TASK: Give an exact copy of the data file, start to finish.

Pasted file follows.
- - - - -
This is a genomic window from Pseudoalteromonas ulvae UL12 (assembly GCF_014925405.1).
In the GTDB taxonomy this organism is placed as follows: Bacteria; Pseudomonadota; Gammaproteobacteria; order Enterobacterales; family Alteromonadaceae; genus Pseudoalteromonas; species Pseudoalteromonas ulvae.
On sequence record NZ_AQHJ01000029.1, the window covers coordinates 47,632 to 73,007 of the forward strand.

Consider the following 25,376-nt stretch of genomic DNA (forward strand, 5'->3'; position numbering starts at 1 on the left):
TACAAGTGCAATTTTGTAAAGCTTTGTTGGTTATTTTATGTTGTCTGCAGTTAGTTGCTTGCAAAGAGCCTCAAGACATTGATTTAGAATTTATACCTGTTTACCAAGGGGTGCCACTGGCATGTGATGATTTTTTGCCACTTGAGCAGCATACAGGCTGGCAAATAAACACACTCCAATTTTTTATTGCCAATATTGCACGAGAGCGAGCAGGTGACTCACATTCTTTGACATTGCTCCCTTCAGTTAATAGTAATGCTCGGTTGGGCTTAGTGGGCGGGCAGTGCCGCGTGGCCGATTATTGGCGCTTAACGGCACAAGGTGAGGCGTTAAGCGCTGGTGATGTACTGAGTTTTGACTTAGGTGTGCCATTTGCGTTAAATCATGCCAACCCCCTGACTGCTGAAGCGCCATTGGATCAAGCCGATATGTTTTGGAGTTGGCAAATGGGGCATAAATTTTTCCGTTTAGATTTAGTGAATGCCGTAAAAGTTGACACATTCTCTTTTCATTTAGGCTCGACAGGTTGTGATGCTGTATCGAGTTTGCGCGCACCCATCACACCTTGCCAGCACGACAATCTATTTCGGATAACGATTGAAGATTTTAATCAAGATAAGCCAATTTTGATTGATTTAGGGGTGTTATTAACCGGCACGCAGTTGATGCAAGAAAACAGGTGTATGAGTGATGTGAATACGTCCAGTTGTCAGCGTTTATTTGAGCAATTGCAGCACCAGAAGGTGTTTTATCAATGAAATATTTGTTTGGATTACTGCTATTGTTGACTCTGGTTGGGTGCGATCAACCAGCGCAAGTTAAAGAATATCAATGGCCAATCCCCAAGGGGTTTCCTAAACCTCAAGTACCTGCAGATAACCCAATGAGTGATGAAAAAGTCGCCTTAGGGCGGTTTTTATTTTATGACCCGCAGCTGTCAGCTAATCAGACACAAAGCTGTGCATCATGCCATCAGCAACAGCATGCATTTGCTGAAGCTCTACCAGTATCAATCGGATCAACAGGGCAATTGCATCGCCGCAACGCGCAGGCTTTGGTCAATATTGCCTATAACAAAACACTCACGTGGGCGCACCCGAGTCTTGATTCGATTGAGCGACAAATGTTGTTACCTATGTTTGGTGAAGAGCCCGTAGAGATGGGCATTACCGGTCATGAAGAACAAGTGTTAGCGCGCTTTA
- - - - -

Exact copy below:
This is a genomic window from Pseudoalteromonas ulvae UL12 (assembly GCF_014925405.1).
In the GTDB taxonomy this organism is placed as follows: Bacteria; Pseudomonadota; Gammaproteobacteria; order Enterobacterales; family Alteromonadaceae; genus Pseudoalteromonas; species Pseudoalteromonas ulvae.
On sequence record NZ_AQHJ01000029.1, the window covers coordinates 47,632 to 73,007 of the forward strand.

Consider the following 25,376-nt stretch of genomic DNA (forward strand, 5'->3'; position numbering starts at 1 on the left):
TACAAGTGCAATTTTGTAAAGCTTTGTTGGTTATTTTATGTTGTCTGCAGTTAGTTGCTTGCAAAGAGCCTCAAGACATTGATTTAGAATTTATACCTGTTTACCAAGGGGTGCCACTGGCATGTGATGATTTTTTGCCACTTGAGCAGCATACAGGCTGGCAAATAAACACACTCCAATTTTTTATTGCCAATATTGCACGAGAGCGAGCAGGTGACTCACATTCTTTGACATTGCTCCCTTCAGTTAATAGTAATGCTCGGTTGGGCTTAGTGGGCGGGCAGTGCCGCGTGGCCGATTATTGGCGCTTAACGGCACAAGGTGAGGCGTTAAGCGCTGGTGATGTACTGAGTTTTGACTTAGGTGTGCCATTTGCGTTAAATCATGCCAACCCCCTGACTGCTGAAGCGCCATTGGATCAAGCCGATATGTTTTGGAGTTGGCAAATGGGGCATAAATTTTTCCGTTTAGATTTAGTGAATGCCGTAAAAGTTGACACATTCTCTTTTCATTTAGGCTCGACAGGTTGTGATGCTGTATCGAGTTTGCGCGCACCCATCACACCTTGCCAGCACGACAATCTATTTCGGATAACGATTGAAGATTTTAATCAAGATAAGCCAATTTTGATTGATTTAGGGGTGTTATTAACCGGCACGCAGTTGATGCAAGAAAACAGGTGTATGAGTGATGTGAATACGTCCAGTTGTCAGCGTTTATTTGAGCAATTGCAGCACCAGAAGGTGTTTTATCAATGAAATATTTGTTTGGATTACTGCTATTGTTGACTCTGGTTGGGTGCGATCAACCAGCGCAAGTTAAAGAATATCAATGGCCAATCCCCAAGGGGTTTCCTAAACCTCAAGTACCTGCAGATAACCCAATGAGTGATGAAAAAGTCGCCTTAGGGCGGTTTTTATTTTATGACCCGCAGCTGTCAGCTAATCAGACACAAAGCTGTGCATCATGCCATCAGCAACAGCATGCATTTGCTGAAGCTCTACCAGTATCAATCGGATCAACAGGGCAATTGCATCGCCGCAACGCGCAGGCTTTGGTCAATATTGCCTATAACAAAACACTCACGTGGGCGCACCCGAGTCTTGATTCGATTGAGCGACAAATGTTGTTACCTATGTTTGGTGAAGAGCCCGTAGAGATGGGCATTACCGGTCATGAAGAACAAGTGTTAGCGCGCTTTA